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14 hours ago, David in FL said:

...and who are allowed to do so by the golf course management and personnel.

Agreed, but not all courses have the people to take care of this. One of the courses where I play, most of the time literally there's 1 (One!!) person working on the whole entire course, and she's in the "pro shop"

5 hours ago, boogielicious said:

With which club, wedge, iron or wood?

All of them at the same time 🙂

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4 minutes ago, colin007 said:

Agreed, but not all courses have the people to take care of this. One of the courses where I play, most of the time literally there's 1 (One!!) person working on the whole entire course, and she's in the "pro shop"

 

That’s a perfect example of the course management contributing to the problem by not even scheduling someone to marshal...

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17 hours ago, colin007 said:

Slow play is caused by slow players, who will play slowly even from the correct tees, on short, easy courses, in perfect weather. 

Often times the better the player, the slower the play.

Hackers are generally pretty damn quick.

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9 hours ago, David in FL said:

That’s a perfect example of the course management contributing to the problem by not even scheduling someone to marshal...

No, what I'm saying is that it's a course that can't afford to have more than one person working. Not enough revenue... 😞

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1 hour ago, colin007 said:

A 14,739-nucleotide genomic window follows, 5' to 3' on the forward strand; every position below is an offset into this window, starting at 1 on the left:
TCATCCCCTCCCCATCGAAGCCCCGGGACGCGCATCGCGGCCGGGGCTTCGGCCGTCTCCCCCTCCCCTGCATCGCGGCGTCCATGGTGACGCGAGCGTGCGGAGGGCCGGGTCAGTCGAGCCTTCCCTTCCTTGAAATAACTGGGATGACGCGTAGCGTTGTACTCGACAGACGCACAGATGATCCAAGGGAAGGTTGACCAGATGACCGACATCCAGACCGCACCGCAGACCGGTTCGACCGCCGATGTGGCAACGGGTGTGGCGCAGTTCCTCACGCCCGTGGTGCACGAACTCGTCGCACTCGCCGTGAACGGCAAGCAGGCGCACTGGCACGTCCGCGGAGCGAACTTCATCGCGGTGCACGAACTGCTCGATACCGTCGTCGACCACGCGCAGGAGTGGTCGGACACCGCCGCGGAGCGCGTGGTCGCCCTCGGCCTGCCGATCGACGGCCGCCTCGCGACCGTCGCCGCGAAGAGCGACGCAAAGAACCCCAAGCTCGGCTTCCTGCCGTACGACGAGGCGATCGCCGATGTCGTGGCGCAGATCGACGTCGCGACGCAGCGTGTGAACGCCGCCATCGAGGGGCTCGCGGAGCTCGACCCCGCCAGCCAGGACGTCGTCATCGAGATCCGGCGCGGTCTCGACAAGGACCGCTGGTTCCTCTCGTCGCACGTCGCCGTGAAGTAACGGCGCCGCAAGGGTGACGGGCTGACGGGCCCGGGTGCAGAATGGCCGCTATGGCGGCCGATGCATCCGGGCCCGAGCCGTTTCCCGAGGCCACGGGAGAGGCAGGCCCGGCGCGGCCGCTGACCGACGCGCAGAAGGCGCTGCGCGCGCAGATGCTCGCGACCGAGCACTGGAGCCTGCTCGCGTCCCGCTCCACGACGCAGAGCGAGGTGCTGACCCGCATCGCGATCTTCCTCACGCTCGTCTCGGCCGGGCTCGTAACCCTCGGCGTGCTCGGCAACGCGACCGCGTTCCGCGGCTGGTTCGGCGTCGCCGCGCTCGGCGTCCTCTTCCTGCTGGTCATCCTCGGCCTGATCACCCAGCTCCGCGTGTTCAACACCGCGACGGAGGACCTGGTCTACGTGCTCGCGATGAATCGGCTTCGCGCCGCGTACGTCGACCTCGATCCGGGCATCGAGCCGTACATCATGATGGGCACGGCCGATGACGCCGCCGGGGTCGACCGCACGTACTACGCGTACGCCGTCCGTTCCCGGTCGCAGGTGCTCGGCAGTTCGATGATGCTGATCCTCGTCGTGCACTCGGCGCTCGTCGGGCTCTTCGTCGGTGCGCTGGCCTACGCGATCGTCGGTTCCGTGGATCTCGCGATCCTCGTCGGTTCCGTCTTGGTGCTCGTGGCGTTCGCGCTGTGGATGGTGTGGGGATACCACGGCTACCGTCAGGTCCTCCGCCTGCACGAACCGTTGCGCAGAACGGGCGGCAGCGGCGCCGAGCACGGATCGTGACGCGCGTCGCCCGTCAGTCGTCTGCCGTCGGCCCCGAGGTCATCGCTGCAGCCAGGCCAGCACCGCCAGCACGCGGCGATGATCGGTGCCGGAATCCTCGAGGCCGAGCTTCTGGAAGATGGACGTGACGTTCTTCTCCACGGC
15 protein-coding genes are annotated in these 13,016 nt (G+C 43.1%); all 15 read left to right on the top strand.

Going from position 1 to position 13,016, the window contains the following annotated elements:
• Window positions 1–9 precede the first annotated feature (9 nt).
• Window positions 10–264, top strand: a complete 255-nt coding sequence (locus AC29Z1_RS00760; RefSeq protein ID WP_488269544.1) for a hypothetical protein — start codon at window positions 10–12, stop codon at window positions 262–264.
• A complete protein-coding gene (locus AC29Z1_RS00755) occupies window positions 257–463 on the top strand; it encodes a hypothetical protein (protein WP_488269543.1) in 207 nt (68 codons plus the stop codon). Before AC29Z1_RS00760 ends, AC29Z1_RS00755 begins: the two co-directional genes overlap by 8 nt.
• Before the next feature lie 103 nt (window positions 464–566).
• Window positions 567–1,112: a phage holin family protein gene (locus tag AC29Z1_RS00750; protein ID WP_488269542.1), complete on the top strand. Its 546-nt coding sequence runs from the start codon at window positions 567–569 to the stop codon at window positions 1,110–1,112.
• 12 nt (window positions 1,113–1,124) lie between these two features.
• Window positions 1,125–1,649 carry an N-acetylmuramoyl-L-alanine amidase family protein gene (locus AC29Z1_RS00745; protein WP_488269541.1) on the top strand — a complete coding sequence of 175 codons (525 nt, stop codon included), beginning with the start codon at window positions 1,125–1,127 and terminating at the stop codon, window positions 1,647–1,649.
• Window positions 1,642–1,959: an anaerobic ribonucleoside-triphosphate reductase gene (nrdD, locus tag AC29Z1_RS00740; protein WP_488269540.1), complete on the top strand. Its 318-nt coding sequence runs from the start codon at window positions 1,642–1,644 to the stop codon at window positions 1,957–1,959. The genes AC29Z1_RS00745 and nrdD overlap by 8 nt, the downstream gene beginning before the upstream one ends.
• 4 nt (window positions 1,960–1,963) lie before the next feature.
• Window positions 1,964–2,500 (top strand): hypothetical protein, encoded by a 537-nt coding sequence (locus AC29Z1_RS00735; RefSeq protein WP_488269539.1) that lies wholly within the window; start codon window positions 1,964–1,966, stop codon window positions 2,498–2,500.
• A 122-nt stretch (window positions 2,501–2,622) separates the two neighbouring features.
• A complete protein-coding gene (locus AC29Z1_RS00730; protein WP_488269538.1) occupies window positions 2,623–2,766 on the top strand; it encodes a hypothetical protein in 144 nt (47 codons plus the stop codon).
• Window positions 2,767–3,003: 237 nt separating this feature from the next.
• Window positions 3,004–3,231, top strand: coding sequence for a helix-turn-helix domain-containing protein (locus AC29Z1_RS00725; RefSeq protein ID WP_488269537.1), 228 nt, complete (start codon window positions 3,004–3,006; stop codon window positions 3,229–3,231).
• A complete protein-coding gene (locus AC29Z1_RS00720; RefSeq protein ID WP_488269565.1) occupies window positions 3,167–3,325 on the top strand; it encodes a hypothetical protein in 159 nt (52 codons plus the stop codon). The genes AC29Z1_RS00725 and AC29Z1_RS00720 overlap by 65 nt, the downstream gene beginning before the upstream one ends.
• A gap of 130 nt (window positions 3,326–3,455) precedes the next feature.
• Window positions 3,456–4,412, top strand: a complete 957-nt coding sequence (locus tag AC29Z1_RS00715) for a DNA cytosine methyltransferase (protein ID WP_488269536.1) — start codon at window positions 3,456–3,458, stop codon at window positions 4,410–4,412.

No, what I'm saying is that it's a course that can't afford to have more than one person working. Not enough revenue... 😞

Maybe if they added one minimum-wage marshal (or a volunteer who does it for playing privileges) and improved pace of play, they would increase play, and revenues...

Maybe not, but regardless, they are still making a conscious decision to not marshal the course.

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  • 5 months later...

My lack of presence here in this thread (that I started) should suggest that generally-speaking, pace is not as much of a problem at our very-challenging-for-a-tourist-area course.  Our course is really too much of a course for many/most "resort" golfers.

But . . . last week another course sent us a bunch of very-slow ---holes, retired cops if that matters.  Our GM/PGA Pro is the most diplomatic person I've met in my 50 years of golf, and he did his best to coax them along, with a full tee sheet of golfers behind them, bitching and moaning about slow play.

Every cart went out that day . . . lots of golfers.

He was about ready to call the cops on the cops, because they told him to f-off, they paid their money and they would do whatever they wanted.  Our GM/Pro told the beverage cart to not stop for them any more, and he worked the rest of the golfers behind them, offering rain checks or whatever it would take to avoid negative reviews on the Internet (since everyone, everywhere is now a critic of everything).

One couple just gave up on 11, and told him they had to leave, probably for a timeshare tour 😎.  He wound up booking them for rounds on two more days while they were here, at discounts, not rain checks.

While we were bringing up carts yesterday morning, he and the Pro were talking about what they can do about slow groups because a slow, 3-tee time group was scheduled for their third day.  They were going to talk to therm about playing a faster game.  (and that group did!!!!)